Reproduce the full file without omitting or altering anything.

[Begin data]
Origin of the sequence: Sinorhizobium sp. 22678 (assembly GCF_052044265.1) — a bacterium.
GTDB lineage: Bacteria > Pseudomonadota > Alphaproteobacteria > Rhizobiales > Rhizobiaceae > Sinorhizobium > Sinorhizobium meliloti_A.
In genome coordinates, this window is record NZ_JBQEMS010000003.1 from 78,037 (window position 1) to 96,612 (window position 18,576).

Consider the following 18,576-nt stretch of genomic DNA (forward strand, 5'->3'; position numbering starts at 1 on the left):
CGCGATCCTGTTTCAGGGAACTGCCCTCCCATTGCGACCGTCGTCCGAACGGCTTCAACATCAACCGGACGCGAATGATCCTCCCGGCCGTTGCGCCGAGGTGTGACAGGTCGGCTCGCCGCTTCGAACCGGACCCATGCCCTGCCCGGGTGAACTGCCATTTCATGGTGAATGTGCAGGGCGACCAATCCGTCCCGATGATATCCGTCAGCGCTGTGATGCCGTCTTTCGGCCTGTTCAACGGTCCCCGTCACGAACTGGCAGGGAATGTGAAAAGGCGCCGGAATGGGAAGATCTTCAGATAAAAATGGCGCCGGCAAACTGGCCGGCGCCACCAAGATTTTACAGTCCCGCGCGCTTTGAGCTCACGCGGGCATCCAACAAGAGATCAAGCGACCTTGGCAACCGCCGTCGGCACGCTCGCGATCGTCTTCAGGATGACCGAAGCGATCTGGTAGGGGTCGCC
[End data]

Origin of the sequence: Sinorhizobium sp. 22678 (assembly GCF_052044265.1) — a bacterium.
GTDB lineage: Bacteria > Pseudomonadota > Alphaproteobacteria > Rhizobiales > Rhizobiaceae > Sinorhizobium > Sinorhizobium meliloti_A.
In genome coordinates, this window is record NZ_JBQEMS010000003.1 from 78,037 (window position 1) to 96,612 (window position 18,576).

Consider the following 18,576-nt stretch of genomic DNA (forward strand, 5'->3'; position numbering starts at 1 on the left):
CGCGATCCTGTTTCAGGGAACTGCCCTCCCATTGCGACCGTCGTCCGAACGGCTTCAACATCAACCGGACGCGAATGATCCTCCCGGCCGTTGCGCCGAGGTGTGACAGGTCGGCTCGCCGCTTCGAACCGGACCCATGCCCTGCCCGGGTGAACTGCCATTTCATGGTGAATGTGCAGGGCGACCAATCCGTCCCGATGATATCCGTCAGCGCTGTGATGCCGTCTTTCGGCCTGTTCAACGGTCCCCGTCACGAACTGGCAGGGAATGTGAAAAGGCGCCGGAATGGGAAGATCTTCAGATAAAAATGGCGCCGGCAAACTGGCCGGCGCCACCAAGATTTTACAGTCCCGCGCGCTTTGAGCTCACGCGGGCATCCAACAAGAGATCAAGCGACCTTGGCAACCGCCGTCGGCACGCTCGCGATCGTCTTCAGGATGACCGAAGCGATCTGGTAGGGGTCGCC